My estimations were grossly inaccurate.
To give a brief explanation of what I'm talking about in case no one has read any of my prior mentions, I'm referring to an old videotape my mother used to record music videos as well as interviews and concerts off of the TV. Back in the day it was something that was done often.
I remember watching it with my mother as a younger child. Around that time, 1997-98, she'd recorded a few songs I'd liked myself on there, including 'Where's the Love' by Hanson and a fun music video by Backstreet Boys called 'Everybody (Backstreet's Back).' I think some of the music on the tape had a small hand in influencing my musical tastes because it was played often when I was younger, exposing me to pop music, sometimes obscure but mostly mainstream, from the late 80s and early 90s.
Today I spent about four hours fast-forwarding every music video on there, only pausing it at the beginning to take down the name of the song, artist, album and year. Sometimes I wouldn't fast-forward and just watch the ones I liked. Originally I thought it would take absolutely forever, all day. In a way, it did, but to my big surprise as I got to the end, I finished it at seventy-five songs. Or music videos.
Had I not fast-forwarded it, but also not paused it, and had there not been any interview segments between videos or repeats of one video (sometimes a song repeats twice or even more), the tape would actually probably only be about three hours long. There are some parts of the tape that are devoted to a part of an episode of Spotlight, an old series MuchMusic used to air, so several songs by one artist or band, plus interview segments, would go by. Spotlight episodes of Mariah Carey, Crowded House, Barenaked Ladies, Genesis, and Whitney Houston feature.
Since I have now gotten everything listed, I can now break it down into interesting bits of information.
1980 - 1 song
1981 - 2 songs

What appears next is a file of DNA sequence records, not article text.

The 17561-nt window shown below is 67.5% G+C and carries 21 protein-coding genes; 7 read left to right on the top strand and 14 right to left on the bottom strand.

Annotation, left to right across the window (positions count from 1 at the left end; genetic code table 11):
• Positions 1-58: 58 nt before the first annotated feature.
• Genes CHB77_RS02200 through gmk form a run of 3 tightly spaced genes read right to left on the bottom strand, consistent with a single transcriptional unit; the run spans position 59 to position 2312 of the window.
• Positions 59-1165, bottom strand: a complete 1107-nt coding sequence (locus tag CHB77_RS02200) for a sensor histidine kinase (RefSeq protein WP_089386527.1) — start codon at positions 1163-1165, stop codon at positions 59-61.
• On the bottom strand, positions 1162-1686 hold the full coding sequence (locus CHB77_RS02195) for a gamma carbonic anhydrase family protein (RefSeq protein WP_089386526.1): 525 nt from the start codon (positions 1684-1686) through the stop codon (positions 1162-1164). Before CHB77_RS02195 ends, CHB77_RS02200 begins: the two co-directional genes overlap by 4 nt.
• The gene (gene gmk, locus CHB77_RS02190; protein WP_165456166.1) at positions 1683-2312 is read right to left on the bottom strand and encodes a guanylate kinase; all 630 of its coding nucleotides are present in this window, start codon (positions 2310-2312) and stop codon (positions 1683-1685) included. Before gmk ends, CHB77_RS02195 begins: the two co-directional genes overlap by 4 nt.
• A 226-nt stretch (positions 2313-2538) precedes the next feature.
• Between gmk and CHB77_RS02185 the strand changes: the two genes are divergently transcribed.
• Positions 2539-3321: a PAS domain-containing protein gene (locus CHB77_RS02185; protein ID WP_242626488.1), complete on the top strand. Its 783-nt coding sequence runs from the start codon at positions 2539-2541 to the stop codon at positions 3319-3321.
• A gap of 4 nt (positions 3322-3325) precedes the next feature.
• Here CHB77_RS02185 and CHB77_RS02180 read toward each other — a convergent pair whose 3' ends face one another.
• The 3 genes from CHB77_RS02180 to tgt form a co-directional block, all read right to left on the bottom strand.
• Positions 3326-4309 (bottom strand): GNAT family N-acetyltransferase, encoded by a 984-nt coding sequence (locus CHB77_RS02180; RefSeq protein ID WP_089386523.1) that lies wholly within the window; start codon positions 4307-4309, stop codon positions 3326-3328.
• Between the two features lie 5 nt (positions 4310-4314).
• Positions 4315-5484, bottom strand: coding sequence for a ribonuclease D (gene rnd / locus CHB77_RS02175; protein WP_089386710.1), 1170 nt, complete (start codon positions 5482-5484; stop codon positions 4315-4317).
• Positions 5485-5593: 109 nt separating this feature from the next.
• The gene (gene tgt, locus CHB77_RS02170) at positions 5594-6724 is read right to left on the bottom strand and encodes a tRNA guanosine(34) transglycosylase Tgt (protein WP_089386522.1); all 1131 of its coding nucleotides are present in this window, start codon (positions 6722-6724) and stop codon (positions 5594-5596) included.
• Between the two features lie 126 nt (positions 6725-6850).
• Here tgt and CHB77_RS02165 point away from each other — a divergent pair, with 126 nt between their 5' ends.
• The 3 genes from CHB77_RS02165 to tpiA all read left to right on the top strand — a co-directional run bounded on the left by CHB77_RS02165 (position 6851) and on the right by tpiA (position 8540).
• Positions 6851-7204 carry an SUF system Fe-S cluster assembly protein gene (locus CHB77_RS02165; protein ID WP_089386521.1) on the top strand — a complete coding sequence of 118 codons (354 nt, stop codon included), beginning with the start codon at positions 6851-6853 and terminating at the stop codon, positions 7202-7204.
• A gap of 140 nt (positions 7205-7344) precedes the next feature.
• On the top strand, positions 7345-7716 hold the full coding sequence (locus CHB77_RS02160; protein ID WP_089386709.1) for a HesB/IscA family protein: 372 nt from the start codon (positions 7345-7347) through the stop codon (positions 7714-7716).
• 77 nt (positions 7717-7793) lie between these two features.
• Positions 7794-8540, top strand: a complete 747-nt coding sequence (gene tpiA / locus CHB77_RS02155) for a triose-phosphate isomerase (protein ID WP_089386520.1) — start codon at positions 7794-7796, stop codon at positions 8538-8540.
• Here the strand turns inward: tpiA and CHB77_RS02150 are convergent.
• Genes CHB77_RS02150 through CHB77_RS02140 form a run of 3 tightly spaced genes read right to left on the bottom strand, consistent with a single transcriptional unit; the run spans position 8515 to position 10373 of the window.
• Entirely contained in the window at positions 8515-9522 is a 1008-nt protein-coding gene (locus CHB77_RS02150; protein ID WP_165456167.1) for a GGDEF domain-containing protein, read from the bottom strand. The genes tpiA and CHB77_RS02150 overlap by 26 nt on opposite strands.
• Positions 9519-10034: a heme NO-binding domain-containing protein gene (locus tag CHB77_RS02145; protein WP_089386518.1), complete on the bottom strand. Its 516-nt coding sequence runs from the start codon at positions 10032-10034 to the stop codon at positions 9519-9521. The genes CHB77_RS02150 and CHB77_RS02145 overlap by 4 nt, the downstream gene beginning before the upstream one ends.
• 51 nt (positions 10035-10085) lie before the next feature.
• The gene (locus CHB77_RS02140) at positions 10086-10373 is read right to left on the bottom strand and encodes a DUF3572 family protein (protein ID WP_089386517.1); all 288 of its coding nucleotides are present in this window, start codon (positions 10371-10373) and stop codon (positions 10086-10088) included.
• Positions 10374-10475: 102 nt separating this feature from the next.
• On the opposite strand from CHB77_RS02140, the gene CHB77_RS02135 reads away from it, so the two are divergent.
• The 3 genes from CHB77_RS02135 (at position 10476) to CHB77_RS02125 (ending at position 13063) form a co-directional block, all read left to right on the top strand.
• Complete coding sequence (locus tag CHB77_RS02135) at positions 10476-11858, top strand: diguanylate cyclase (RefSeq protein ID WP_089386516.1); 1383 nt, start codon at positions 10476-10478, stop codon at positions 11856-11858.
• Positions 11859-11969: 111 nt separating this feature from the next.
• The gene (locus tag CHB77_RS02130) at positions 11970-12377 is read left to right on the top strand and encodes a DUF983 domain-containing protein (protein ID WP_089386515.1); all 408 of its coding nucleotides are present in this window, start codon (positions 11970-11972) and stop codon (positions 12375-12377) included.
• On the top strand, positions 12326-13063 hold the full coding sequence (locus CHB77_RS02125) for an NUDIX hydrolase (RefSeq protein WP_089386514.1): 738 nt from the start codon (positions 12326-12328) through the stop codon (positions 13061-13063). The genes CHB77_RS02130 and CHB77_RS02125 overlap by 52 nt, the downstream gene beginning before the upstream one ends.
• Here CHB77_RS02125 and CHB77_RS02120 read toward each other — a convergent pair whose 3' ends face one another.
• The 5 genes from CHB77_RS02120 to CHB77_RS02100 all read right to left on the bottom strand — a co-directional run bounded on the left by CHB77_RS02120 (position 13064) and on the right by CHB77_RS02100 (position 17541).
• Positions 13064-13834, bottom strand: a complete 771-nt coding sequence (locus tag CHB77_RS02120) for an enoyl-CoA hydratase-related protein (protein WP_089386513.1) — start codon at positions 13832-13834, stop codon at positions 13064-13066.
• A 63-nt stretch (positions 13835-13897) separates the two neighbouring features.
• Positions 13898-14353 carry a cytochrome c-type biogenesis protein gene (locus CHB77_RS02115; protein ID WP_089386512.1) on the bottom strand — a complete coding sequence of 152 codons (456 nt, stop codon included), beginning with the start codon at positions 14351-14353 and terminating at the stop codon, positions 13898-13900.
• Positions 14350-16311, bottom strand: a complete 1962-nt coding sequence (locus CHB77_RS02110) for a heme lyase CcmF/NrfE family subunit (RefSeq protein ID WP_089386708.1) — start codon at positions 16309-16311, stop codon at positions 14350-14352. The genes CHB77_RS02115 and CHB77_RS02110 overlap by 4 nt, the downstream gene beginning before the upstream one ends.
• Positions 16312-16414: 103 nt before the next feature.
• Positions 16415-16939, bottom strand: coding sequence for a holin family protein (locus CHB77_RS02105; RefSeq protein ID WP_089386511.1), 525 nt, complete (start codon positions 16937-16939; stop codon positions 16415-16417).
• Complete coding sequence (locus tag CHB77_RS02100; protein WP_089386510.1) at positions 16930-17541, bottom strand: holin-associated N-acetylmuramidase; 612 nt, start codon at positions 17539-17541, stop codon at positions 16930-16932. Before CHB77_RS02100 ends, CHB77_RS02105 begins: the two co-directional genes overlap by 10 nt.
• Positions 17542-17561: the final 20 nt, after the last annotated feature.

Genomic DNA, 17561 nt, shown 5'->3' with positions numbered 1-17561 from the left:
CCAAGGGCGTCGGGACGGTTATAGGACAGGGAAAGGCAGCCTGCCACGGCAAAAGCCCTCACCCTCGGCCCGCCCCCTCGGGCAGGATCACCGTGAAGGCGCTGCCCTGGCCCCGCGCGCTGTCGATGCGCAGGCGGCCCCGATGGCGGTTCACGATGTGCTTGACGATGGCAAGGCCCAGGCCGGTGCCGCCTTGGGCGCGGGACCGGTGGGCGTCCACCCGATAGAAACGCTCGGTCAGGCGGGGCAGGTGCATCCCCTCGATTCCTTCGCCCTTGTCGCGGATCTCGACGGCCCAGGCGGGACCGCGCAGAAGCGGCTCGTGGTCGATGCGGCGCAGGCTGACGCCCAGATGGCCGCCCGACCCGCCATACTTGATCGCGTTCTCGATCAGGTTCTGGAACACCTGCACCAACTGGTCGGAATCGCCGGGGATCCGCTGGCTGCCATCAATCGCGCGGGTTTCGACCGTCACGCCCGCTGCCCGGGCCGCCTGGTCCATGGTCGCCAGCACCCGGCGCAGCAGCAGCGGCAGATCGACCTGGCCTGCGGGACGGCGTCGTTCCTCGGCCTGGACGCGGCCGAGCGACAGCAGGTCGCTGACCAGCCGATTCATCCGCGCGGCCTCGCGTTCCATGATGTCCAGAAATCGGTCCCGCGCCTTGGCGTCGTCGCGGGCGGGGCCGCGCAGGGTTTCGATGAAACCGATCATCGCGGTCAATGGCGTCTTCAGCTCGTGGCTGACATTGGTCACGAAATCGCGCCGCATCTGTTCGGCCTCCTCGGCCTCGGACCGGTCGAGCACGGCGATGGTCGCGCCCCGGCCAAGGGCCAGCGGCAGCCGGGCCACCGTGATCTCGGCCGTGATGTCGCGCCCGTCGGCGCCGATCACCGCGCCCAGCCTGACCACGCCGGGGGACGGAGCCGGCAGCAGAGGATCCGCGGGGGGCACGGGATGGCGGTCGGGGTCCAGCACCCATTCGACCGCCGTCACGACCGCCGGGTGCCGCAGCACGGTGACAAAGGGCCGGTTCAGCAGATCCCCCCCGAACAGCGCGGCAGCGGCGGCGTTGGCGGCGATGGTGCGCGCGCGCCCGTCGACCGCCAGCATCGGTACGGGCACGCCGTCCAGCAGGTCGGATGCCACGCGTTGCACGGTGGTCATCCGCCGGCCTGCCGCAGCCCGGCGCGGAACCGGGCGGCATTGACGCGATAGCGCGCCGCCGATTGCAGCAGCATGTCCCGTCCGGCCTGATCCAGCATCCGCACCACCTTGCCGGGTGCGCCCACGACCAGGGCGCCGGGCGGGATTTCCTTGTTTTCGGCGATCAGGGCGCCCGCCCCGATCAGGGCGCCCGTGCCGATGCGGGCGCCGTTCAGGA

1983 - 3 songs
1984 - 2 songs
1985 - 2 songs
1986 - 6 songs
1987 - 3 songs
1988 - 3 songs
1989 - 3 songs
1990 - 7 songs
1991 - 6 songs
1992 - 14 songs
1993 - 7 songs
1994 - 5 songs
1995 - 2 songs
1996 - 1 song
1997 - 5 songs
It's interesting to sort of find the average year the videos were from. 1992 wins in this regard. In terms of artist, it appears Genesis has the most videos.
I probably over-estimated the time of the tape due to the fact that one music video seems hours away from another music video only three or four videos later. When I look at that and see 'Message to My Girl' and then look at 'Creep' only two videos away, I could not see how close that is when I think of the time it felt like for me to get from one to the other. What probably makes it seem so long like that is due to the change in atmosphere; one musical video has an extremely different taste, atmosphere, setting, and sound from another one, and when you've changed these different factors a few times, factors that often have a huge contrast with one another between videos, it seems like you've come a long way.
It's a good tape. It's like a playlist. In this day and age it might as well be a playlist on your iPod that you listen to on your way to work or school. It probably wouldn't seem nearly as long for one thing. But back in the old days, with videotapes and well-done, creative, illustrative music videos recorded on them, there's a real atmosphere and aesthetic to it. I like it; I probably like it more than what you hear on mp3s and iPods today (in terms of sound quality and how it's interpreted). I'd probably go for the old tapes over the 'official, original' versions of the music videos offered on VEVO on YouTube - those sound too clear and perfect and new, refined and remastered.
Plus the ads are quite annoying.
If you find any song in the list that you remember or like, I'm pretty sure they're on YouTube, 'perfect' and 'remastered.' But you can't beat the aesthetic of atmosphere and the old sound quality of that tape. On there, they sound original.
That's always the best in my opinion.